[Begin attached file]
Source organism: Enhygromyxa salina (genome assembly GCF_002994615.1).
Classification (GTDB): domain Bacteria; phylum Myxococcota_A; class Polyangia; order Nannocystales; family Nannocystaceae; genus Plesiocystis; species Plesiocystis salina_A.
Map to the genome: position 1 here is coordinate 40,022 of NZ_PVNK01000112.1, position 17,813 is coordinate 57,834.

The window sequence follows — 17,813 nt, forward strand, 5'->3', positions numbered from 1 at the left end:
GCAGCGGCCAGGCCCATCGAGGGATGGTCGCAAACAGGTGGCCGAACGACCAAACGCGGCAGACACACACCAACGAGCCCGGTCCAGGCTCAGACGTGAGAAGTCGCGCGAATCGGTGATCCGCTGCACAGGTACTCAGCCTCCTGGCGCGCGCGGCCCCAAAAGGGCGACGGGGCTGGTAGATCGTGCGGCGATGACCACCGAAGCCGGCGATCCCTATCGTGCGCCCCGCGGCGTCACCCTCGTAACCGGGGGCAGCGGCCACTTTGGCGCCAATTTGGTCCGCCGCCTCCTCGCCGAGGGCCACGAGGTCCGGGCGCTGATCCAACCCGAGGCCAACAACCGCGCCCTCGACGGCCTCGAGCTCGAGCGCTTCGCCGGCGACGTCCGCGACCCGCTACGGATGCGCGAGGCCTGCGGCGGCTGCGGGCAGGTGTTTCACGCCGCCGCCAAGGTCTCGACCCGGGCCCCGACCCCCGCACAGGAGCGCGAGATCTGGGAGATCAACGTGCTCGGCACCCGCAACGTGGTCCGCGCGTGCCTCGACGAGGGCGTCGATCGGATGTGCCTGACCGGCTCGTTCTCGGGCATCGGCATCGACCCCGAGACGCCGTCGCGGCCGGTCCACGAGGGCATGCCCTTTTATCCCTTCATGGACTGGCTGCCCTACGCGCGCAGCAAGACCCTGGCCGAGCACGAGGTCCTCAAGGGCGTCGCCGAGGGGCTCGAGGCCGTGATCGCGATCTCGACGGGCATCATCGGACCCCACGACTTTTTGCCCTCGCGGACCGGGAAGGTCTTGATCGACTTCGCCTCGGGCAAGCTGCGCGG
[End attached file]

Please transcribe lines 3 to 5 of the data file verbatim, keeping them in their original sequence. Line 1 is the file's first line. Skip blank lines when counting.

Map to the genome: position 1 here is coordinate 40,022 of NZ_PVNK01000112.1, position 17,813 is coordinate 57,834.

The window sequence follows — 17,813 nt, forward strand, 5'->3', positions numbered from 1 at the left end:
GCAGCGGCCAGGCCCATCGAGGGATGGTCGCAAACAGGTGGCCGAACGACCAAACGCGGCAGACACACACCAACGAGCCCGGTCCAGGCTCAGACGTGAGAAGTCGCGCGAATCGGTGATCCGCTGCACAGGTACTCAGCCTCCTGGCGCGCGCGGCCCCAAAAGGGCGACGGGGCTGGTAGATCGTGCGGCGATGACCACCGAAGCCGGCGATCCCTATCGTGCGCCCCGCGGCGTCACCCTCGTAACCGGGGGCAGCGGCCACTTTGGCGCCAATTTGGTCCGCCGCCTCCTCGCCGAGGGCCACGAGGTCCGGGCGCTGATCCAACCCGAGGCCAACAACCGCGCCCTCGACGGCCTCGAGCTCGAGCGCTTCGCCGGCGACGTCCGCGACCCGCTACGGATGCGCGAGGCCTGCGGCGGCTGCGGGCAGGTGTTTCACGCCGCCGCCAAGGTCTCGACCCGGGCCCCGACCCCCGCACAGGAGCGCGAGATCTGGGAGATCAACGTGCTCGGCACCCGCAACGTGGTCCGCGCGTGCCTCGACGAGGGCGTCGATCGGATGTGCCTGACCGGCTCGTTCTCGGGCATCGGCATCGACCCCGAGACGCCGTCGCGGCCGGTCCACGAGGGCATGCCCTTTTATCCCTTCATGGACTGGCTGCCCTACGCGCGCAGCAAGACCCTGGCCGAGCACGAGGTCCTCAAGGGCGTCGCCGAGGGGCTCGAGGCCGTGATCGCGATCTCGACGGGCATCATCGGACCCCACGACTTTTTGCCCTCGCGGACCGGGAAGGTCTTGATCGACTTCGCCTCGGGCAAGCTGCGCGG